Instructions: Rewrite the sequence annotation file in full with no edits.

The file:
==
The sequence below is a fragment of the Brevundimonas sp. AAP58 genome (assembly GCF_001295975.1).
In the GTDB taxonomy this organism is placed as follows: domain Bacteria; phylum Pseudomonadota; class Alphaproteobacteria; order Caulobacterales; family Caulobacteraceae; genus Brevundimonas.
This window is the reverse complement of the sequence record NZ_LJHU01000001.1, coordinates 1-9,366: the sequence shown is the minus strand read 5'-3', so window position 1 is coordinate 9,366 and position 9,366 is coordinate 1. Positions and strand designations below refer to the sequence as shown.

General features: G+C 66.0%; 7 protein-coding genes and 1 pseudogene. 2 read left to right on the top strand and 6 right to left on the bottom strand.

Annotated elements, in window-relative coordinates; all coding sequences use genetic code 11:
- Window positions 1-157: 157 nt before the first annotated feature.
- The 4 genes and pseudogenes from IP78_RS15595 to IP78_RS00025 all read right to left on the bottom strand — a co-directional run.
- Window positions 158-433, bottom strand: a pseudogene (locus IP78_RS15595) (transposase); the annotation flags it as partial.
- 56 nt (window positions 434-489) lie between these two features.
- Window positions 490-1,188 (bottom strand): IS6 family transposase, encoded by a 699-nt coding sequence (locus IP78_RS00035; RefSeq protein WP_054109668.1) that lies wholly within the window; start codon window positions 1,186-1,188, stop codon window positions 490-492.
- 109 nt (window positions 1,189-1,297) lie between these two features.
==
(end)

The sequence below is a fragment of the Brevundimonas sp. AAP58 genome (assembly GCF_001295975.1).
In the GTDB taxonomy this organism is placed as follows: domain Bacteria; phylum Pseudomonadota; class Alphaproteobacteria; order Caulobacterales; family Caulobacteraceae; genus Brevundimonas.
This window is the reverse complement of the sequence record NZ_LJHU01000001.1, coordinates 1-9,366: the sequence shown is the minus strand read 5'-3', so window position 1 is coordinate 9,366 and position 9,366 is coordinate 1. Positions and strand designations below refer to the sequence as shown.

General features: G+C 66.0%; 7 protein-coding genes and 1 pseudogene. 2 read left to right on the top strand and 6 right to left on the bottom strand.

Annotated elements, in window-relative coordinates; all coding sequences use genetic code 11:
- Window positions 1-157: 157 nt before the first annotated feature.
- The 4 genes and pseudogenes from IP78_RS15595 to IP78_RS00025 all read right to left on the bottom strand — a co-directional run.
- Window positions 158-433, bottom strand: a pseudogene (locus IP78_RS15595) (transposase); the annotation flags it as partial.
- 56 nt (window positions 434-489) lie between these two features.
- Window positions 490-1,188 (bottom strand): IS6 family transposase, encoded by a 699-nt coding sequence (locus IP78_RS00035; RefSeq protein WP_054109668.1) that lies wholly within the window; start codon window positions 1,186-1,188, stop codon window positions 490-492.
- 109 nt (window positions 1,189-1,297) lie between these two features.